New report from JobsOhio critic says lack of transparency leaves Ohio wondering
Source: Robert Higgs, Northeast Ohio Media Group, May 29, 2014
A cloak of secrecy surrounding JobsOhio makes it impossible to determine how effective it really is at job creation and whether it offers Ohioans a good return on their dollar, a new report argues. The report, prepared by ProgressOhio, was presented as part of a discussion Thursday in Cleveland on the constitutionality of JobsOhio.
JobsOhio’s annual report touts successes, but also draws critics’ fire
Source: Robert Higgs, Northeast Ohio Media Group, March 5, 2014
…. JobsOhio, the brainchild of Gov. John Kasich, is a non-profit private corporation that acts as the economic development arm for the state of Ohio. Kasich touted its creation, often saying it would promote growth and development at the speed of business, rather than at the speed of government….. Ohio’s Democrats noted that the report also shows fewer new jobs than the 2012 report, less new payroll and less capital investments by companies.
JobsOhio Annual Report 2013/2014
Source: JobsOhio, 2014
Bill clarified that state auditor’s authority over JobsOhio’s books is limited
Source: Robert Higgs, Northeast Ohio Media Group, January 20, 2014
A key vote last year on the state auditor’s authority over JobsOhio will almost certainly play a role in this year’s election debate. Republicans from both chambers approved Senate Bill 67, which laid out clearly that JobsOhio does not have to open all its books to the state auditor and that the development company’s profits from liquor sales are not public dollars.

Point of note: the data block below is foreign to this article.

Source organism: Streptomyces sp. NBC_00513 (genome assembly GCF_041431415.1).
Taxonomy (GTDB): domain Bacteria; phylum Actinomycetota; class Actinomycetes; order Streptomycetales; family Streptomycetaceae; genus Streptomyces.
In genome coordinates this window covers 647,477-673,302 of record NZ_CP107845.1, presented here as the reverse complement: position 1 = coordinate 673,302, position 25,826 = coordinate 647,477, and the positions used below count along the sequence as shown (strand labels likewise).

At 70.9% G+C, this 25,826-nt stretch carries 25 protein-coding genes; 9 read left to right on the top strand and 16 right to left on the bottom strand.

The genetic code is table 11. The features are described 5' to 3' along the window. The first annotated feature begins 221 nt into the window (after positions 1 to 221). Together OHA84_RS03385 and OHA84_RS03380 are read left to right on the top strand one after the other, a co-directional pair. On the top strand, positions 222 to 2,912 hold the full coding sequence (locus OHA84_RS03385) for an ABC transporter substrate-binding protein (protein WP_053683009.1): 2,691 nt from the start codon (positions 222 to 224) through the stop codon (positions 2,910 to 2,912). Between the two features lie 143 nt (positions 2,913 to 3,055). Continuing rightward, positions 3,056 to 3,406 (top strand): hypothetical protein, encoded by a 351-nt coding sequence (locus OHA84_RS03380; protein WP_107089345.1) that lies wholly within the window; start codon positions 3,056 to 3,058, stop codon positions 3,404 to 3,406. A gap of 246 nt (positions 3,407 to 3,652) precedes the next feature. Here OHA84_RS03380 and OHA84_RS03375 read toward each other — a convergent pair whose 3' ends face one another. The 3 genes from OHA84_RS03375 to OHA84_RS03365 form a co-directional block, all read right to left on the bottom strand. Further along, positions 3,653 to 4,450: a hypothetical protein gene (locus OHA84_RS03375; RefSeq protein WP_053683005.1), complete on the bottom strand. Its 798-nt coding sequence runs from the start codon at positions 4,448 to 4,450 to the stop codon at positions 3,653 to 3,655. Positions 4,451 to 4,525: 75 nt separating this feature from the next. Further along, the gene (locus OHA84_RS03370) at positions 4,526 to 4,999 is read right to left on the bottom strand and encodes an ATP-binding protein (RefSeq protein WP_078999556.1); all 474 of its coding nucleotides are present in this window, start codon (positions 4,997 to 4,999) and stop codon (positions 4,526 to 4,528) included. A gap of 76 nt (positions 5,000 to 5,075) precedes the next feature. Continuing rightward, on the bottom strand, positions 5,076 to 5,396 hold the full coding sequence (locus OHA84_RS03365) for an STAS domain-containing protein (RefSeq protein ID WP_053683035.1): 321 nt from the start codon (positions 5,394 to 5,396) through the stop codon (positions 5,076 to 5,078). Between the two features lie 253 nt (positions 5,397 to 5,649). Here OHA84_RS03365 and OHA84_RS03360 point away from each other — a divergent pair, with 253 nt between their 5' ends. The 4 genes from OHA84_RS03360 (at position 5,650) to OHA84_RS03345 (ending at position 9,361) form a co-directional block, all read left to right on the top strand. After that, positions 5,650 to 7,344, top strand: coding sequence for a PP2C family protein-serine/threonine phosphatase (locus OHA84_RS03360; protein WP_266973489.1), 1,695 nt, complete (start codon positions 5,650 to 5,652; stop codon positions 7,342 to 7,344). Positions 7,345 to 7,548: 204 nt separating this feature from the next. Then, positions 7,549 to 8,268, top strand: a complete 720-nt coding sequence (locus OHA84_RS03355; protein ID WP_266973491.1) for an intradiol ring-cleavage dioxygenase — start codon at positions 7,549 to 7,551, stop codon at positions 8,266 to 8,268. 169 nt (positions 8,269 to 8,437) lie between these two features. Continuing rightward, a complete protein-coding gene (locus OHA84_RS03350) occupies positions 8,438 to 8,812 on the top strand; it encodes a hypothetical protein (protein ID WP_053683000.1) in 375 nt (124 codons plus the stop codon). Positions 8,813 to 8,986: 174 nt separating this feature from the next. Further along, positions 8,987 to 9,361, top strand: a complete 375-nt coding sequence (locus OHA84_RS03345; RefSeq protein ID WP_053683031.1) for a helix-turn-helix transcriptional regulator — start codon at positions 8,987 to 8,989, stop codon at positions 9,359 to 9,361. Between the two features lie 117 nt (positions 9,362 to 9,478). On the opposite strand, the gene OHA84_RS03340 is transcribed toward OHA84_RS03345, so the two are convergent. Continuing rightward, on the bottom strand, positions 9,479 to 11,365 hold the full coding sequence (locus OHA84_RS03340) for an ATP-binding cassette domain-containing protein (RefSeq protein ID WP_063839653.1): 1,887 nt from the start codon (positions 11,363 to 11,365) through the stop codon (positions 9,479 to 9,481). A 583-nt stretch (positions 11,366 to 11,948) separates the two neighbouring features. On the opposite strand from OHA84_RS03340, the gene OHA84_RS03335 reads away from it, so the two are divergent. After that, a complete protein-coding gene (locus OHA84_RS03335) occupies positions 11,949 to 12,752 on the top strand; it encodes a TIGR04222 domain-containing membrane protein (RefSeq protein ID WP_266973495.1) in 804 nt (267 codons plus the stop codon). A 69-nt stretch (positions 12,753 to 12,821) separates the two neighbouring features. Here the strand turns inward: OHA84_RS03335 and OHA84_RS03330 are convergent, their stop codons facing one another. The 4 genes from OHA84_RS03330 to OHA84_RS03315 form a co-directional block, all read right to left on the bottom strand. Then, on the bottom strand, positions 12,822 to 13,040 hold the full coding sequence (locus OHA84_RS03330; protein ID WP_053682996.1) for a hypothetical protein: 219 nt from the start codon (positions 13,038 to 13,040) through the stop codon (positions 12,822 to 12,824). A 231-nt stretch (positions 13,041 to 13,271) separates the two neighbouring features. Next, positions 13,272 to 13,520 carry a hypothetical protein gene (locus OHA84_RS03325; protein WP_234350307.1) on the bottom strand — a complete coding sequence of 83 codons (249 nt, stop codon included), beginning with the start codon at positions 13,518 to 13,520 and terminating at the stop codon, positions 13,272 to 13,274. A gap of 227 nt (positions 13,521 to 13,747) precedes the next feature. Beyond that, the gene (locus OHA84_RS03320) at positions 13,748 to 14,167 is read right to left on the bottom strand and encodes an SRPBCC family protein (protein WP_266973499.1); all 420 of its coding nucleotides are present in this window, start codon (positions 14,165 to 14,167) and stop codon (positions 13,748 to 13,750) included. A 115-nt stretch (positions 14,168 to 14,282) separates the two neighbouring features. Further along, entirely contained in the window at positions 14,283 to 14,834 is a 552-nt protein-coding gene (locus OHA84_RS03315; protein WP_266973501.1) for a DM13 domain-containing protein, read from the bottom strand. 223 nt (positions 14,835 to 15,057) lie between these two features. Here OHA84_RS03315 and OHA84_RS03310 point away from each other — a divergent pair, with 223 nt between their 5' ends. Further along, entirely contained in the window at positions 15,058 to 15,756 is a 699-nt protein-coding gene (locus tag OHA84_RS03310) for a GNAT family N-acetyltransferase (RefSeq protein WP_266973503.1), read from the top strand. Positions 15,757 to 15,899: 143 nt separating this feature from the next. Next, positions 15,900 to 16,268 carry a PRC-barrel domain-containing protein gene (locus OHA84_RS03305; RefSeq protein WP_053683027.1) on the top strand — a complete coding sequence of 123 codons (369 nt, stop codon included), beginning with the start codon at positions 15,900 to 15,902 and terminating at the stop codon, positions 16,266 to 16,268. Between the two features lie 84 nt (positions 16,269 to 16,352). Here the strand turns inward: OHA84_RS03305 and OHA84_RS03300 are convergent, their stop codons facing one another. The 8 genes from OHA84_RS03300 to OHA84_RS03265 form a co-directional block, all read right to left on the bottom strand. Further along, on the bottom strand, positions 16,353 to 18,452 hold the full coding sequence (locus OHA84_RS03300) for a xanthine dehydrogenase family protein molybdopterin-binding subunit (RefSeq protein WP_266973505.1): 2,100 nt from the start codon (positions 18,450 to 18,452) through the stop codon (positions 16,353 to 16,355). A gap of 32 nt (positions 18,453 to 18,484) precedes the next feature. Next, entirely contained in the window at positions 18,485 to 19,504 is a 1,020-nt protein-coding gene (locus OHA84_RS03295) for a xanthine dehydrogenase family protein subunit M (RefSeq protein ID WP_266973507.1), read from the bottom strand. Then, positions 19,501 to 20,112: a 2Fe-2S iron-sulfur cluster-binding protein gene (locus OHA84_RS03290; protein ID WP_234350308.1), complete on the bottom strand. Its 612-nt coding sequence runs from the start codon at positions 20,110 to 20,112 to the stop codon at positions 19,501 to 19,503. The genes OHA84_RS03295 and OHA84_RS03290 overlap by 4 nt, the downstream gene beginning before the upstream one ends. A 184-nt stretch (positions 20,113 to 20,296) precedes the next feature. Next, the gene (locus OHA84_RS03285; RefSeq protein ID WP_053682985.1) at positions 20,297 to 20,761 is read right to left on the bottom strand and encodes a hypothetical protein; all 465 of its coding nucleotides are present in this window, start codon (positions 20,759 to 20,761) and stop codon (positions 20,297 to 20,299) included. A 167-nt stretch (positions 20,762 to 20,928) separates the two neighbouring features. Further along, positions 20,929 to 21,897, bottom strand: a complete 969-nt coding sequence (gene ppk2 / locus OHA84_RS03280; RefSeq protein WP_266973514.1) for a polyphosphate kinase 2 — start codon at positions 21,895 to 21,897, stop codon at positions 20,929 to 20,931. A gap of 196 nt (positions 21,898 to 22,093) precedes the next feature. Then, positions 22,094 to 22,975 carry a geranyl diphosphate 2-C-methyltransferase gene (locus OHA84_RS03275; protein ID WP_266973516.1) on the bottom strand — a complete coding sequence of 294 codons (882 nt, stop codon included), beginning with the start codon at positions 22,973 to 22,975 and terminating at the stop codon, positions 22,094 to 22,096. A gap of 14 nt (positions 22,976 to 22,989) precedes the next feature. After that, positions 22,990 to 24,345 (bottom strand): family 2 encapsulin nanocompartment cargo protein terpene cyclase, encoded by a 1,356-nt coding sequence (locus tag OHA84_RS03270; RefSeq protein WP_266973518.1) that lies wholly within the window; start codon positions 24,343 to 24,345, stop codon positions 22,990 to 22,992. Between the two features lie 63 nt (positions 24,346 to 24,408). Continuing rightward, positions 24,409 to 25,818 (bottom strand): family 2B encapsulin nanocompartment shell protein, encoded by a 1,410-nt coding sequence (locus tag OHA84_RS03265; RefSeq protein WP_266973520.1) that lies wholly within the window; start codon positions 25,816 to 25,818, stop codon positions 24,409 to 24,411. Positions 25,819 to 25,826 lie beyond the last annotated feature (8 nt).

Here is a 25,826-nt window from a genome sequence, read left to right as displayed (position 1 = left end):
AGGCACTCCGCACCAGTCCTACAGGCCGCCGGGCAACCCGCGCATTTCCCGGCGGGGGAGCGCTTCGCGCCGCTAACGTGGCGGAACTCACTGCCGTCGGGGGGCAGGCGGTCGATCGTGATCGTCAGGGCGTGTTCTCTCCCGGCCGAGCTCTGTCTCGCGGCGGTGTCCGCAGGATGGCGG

JobsOhio exempt from public records laws, state Supreme Court rules
Source: Jim Provance, Toledo Blade, December 3, 2013
Ohio’s private non-profit economic development entity is exempt from public records laws that apply to government agencies, the state Supreme Court ruled today. …
Growing chorus laments lack of JobsOhio oversight
Source: Julie Carr Smyth, Associated Press, November 10, 2013
When Ohio Supreme Court Justice Paul Pfeifer lamented the courts’ seeming lack of jurisdiction over Gov. John Kasich’s privatized job-creation board last week, he joined a growing chorus of the frustrated. State lawmakers created JobsOhio in 2011 in a bill containing sweeping exemptions from public records and ethics laws. Defenders of the corporate-style setup point to a laundry list of reports, disclosures and business filings still required of the entity, but it is not only Kasich’s political opponents who have raised concern. … Carney replied that there are plenty of doors to the courthouse, just not for plaintiffs led by liberal think tank ProgressOhio who he argues can’t demonstrate any real harm. Among areas at issue in the case before justices is a 90-day window that the JobsOhio law allowed for suing that opponents say closed before the office could have had any impact on a potential plaintiff….
Board, beneficiaries of JobsOhio linked
Source: Associated Press, July 31, 2013
A newspaper review found that six of nine board members of Ohio Gov. John Kasich’s privatized economic development office, JobsOhio, have ties to companies that received tax credits or other state or JobsOhio assistance since Kasich took office in 2011. The Dayton Daily News in a Wednesday report identified JobsOhio directors who were either employed by, on the board of or stockholders in the benefiting companies.
The Strange Case of JobsOhio and Public Auditing of Private Firms